Open Letter: Netizen's Brilliant Idea to Stop Investment Scams


A concerned netizen and veteran micro-blogger Krizette Laureta Chu shared a very brilliant idea on how to stop the controversial investment scams in the country by writing an Open Letter to the President of the Philippines.


According to Krizette Chu the only way we can circumvent these investment scams and make everyone on this blessed earth accountable is to Tax the Churches.

The concerned netizen stated that in taxing all the churches the government would be ble to provide more people with basic services, plus we would be able to track irregularities like KAPA and the Catholic Church's billion peso investments.



One of the reason why we should tax the church is because of the fact that they don't believe in the separation of church and State, because not only do they meddle in politics, they invest big time and do not get taxed for their investments.

Read the Complete Open Letter of Krizette Laureta Chu:

Dear President Duterte,

The only way we can circumvent these scams and make everyone on this blessed earth accountable is to TAX THE CHURCHES.

Tax ALL the churches. We would be able to provide more people with basic services, plus we would be able to track irregularities like KAPA and the Catholic Church’s billion peso investments.

Tutal, even these churches do not believe in the separation of church and State because not only do they meddle in politics, they invest big time and do not get taxed for their investments.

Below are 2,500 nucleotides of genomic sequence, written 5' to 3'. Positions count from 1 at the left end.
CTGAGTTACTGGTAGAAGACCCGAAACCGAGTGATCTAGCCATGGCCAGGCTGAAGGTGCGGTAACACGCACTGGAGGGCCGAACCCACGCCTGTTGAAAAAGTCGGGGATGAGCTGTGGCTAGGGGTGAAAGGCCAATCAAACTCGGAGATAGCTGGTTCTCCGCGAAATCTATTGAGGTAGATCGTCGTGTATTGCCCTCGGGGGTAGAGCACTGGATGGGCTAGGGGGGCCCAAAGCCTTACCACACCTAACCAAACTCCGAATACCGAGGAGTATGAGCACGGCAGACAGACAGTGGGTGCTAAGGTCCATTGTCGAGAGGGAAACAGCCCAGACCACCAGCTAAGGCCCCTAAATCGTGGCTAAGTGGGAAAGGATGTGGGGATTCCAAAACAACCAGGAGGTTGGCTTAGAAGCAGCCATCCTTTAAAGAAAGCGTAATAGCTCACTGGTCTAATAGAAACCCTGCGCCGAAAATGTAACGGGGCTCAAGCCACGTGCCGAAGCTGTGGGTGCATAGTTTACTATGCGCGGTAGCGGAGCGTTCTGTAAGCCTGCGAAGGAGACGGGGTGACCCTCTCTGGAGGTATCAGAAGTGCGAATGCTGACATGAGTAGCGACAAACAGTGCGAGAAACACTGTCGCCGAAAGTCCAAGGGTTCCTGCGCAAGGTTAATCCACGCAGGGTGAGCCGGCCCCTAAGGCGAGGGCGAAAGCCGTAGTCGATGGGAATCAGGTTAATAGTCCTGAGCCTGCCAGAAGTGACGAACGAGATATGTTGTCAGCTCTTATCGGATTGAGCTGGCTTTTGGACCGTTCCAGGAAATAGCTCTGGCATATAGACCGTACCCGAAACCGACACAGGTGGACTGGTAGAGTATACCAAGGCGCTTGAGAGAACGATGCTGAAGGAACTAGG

And yes it can be done. Germany, Austria, Switzerland, and other European countries collect church taxes and Germany has even reported a church tax revenue of 13.4 billion dollars in 2013.



A few examples:

In Italy, taxpayers pay an “eight per thousand” tax (0.8%) and express their preference for whether the money should go to one of the religious groups listed (including the Catholic Church, several Protestant groups and the Jewish community) or the state.

Spanish law “provides taxpayers the option of allocating a percentage of their income tax to the Catholic Church but not to other religious groups,” according to the U.S. State Department.

The Evangelical Lutheran Church in Denmark – the country’s national church – receives funding through a specific church tax imposed on members and also receives additional support from the Danish government. Denmark reports that nearly 80% of its people were church members as of 2012.

Two other northern European countries – Sweden and Finland – also collect church taxes from members, both at rates that range from 1% to 2%.

In Switzerland, church taxes are imposed at the canton level; most of the 26 cantons, or states, collect a church tax in some form. In some cantons, private companies must pay a church tax, according to the State Department, which also reports that some cantons collect taxes “on behalf of the Jewish community,” but that “Islamic and other ‘nontraditional’ religious groups are not eligible.”



Iceland’s church taxes are collected from members of registered religious groups – including secular humanist organizations.
In some of these countries, there are churches that will only serve those who have paid up. For instance, the Catholic Church in Germany has forbidden those who do not pay their church taxes from receiving communion.

IN THESE VARIED OPTIONS, THE STATE CAN MONITOR THE INCOME OF THE CHURCH.

Thank you.

Love,

Your worshiper in the Church of Poon.

#taxallchurches

Source: Krizette Laureta Chu FB Page


Open Letter: Netizen's Brilliant Idea to Stop Investment Scams Open Letter: Netizen's Brilliant Idea to Stop Investment Scams Reviewed by Phil Newsome on 6/11/2019 Rating: 5

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